Problems & Puzzles: Puzzles

 Puzzle 320. Dealing with primorials Rudolph Knjzek sent the following puzzle: There is an idea for a new puzzle dealing with the primorial p#: Let p(k) be the k-th prime and p#(k) the product of the first k primes. Define a(k) = p#(k)+1 Define b(k) = p#(k)+q ; q an odd prime Define c(0) = 1 c(k) = p#(k+1)+c(k-1) for k>0 The a(k) are primes or composites of primes greater than p(k). Conjecture 1: The sequence a(k) contains an infinity of primes. If p(k)>=q q divides b(k). Conjecture 2: The sequence b(k) contains at least one prime for all odd primes q. Assertion: The sequence c(k) contains only a finite number of primes. Questions: 1.Who can prove or disprove Conjecture 1? (seems to be impossible) 2.Who can prove or disprove Conjecture 2? (maybe there is a counterexample) 3.Who can prove the above assertion about the sequence c(k)? (easy)

Contributions came from Adam Stinchcombe, Faride Firoozbakht and J. K. Andersen:

Conjecture 2, I have listed below record "waits," the longest time you have to wait to make bk a prime.  The list is the value q and the value pk. so p#(j)+q is not prime for pj<pk:

7,3
19,7
89,11
683,13
929,17
1471,19
1559,43
10781,107
21019,241
76519,251
78041,383
91621,449
343411,457
601319,463
664777,499
702991,2069

My computer got stuck for larger values.  It seems that for large q, there will be enough candidate p#(k) so that one bk would have to be prime.  I found no counterexample through q=702991

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Farideh wrote:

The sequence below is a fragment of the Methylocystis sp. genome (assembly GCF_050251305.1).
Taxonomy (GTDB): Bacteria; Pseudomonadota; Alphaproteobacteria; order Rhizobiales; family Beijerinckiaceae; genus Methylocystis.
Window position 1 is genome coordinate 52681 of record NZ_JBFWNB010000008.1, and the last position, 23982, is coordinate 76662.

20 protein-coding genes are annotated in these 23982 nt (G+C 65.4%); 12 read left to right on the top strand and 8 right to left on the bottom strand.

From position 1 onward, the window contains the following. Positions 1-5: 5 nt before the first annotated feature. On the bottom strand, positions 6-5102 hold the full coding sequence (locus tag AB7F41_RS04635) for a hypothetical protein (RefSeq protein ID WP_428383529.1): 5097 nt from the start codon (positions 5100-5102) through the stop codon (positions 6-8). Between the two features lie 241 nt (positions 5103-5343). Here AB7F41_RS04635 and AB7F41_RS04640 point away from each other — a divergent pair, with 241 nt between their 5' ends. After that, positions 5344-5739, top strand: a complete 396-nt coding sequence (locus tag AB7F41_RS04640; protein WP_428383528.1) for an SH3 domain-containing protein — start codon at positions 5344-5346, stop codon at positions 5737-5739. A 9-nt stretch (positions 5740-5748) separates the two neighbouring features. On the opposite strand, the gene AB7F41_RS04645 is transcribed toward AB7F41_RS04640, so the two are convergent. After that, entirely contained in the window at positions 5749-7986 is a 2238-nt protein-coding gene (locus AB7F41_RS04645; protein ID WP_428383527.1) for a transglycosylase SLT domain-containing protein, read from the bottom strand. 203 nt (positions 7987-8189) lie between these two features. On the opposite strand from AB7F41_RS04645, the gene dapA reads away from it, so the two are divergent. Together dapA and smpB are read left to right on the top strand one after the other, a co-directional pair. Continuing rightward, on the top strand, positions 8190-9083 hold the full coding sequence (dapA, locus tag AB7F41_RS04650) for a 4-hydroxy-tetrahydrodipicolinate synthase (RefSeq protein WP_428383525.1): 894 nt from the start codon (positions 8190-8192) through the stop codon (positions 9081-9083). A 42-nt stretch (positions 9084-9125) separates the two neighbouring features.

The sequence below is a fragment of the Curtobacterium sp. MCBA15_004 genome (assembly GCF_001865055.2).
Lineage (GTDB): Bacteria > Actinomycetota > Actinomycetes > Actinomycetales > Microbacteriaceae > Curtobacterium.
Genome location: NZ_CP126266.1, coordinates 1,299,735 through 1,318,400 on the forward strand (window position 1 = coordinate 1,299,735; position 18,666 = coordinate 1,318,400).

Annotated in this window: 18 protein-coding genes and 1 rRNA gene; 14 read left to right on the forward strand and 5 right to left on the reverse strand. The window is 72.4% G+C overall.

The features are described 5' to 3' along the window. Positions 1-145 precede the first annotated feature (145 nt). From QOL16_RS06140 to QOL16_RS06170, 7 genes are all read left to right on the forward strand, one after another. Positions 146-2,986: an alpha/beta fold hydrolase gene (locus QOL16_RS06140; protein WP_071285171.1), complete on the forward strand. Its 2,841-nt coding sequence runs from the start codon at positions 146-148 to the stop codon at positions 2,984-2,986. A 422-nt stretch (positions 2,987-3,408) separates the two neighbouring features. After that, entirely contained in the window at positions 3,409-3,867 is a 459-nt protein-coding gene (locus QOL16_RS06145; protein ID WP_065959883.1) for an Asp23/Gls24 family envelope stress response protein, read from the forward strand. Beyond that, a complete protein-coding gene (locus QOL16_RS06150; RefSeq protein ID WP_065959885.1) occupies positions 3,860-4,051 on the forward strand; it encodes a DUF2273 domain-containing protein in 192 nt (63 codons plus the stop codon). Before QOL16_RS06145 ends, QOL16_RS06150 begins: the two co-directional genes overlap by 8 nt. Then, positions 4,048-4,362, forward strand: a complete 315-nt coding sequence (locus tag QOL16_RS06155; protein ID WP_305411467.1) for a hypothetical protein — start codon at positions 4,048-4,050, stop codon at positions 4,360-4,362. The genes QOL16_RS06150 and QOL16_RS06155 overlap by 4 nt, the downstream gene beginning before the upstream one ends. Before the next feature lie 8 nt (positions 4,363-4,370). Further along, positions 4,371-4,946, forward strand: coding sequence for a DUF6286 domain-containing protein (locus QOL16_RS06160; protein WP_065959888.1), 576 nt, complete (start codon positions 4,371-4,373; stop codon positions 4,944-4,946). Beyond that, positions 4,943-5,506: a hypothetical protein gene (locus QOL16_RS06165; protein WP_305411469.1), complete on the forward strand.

1. Conjecture 1 says the sequence A014545(1,2,3,4,5,11,75,171, 172,384,457,616,643,1391,1613,2122,2647,2673,4413,13494,31260,
33237,...) is infinite.
I think if the conjecture 1 is true the proof is very difficult or it is impossible to prove.

2. I think for conjecture 2 we can not find a counter example and in fact there is no such example. But I don't know how we can prove this conjecture. I checked it for the first 1615910 primes.

3. It is obvious that if t<n+2 & p=prime(t) divides c(n-1) then for each j>=n-1 p divides c(j).
According to the above statement since 763=prime(90) divides
c(88) so for each j>=88, 763 divides c(j). Hence The sequence
c(k) contains only a finite number of primes.

All prime terms of this sequence are:

c(1),c(2),c(4),c(5),c(6),c(7),c(10),c(13),c(20),c(40),
c(41),c(42),c(73),c(77).

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J. K. Andersen wrote:

I use the normal notation p# for the product of all primes <= p.

1. Heuristics support an infinite number of p#+1 primes, but nobody
knows how to prove it.

The known primes are at http://primes.utm.edu/top20/page.php?id=5 :
p = 2, 3, 5, 7, 11, 31, 379, 1019, 1021, 2657, 3229, 4547, 4787,
11549, 13649, 18523, 23801, 24029, 42209, 145823, 366439, 392113.

2. I have less confidence in this conjecture.
It holds for q<10^8 with prp's (probable primes) allowed.

Below, p# + q is the first prime (prp's allowed) for that odd prime q.
The list of q which need a larger p than all smaller q:

p# + q
------
2# + 3
3# + 7
7# + 19
11# + 89
13# + 683
17# + 929
19# + 1471
43# + 1559
107# + 10781
241# + 21019
251# + 76519
383# + 78041
449# + 91621
457# + 343411
463# + 601319
499# + 664777
2069# + 702991
4783# + 2173663
8273# + 9069217
9767# + 19582841
45979# + 25852909

The GMP library and PrimeForm/GW prp'ed and found a prp for all q<10^8.
Only 45979#+25852909, 14923#+48265883 and 11321#+77045201 needed p>10000.

q=103476253 is the first where I have no prp. It has been prp'ed to 30000#+q.
It is infeasible to show that a q value above 10^8 is a counter example,
if the proof method is exhaustive prp testing.
(10^8)# is around e^(10^8) with around 43 million digits.

3. c(k) is prime for k = 1, 2, 4, 5, 6, 7, 10, 13, 20, 40, 41, 42, 73, 77.
p(90)=463 divides c(88). This means 463 divides c(k) for all k>=88.
c(k)/463 is prp for k = 96, 131, 135, 138, 168, 172, 462, 1006.

p(5704)=56237 divides c(5702), so 56237 divides c(k) for k>=5702.
463 and 56237 are the only fixed prime factors below 5 million.
The sum over primes of 1/p diverges, so I guess infinitely many primes will
become fixed factors. I also guess dividing by the fixed factors will give
infinitely many primes (similar to the p#+1 conjecture).

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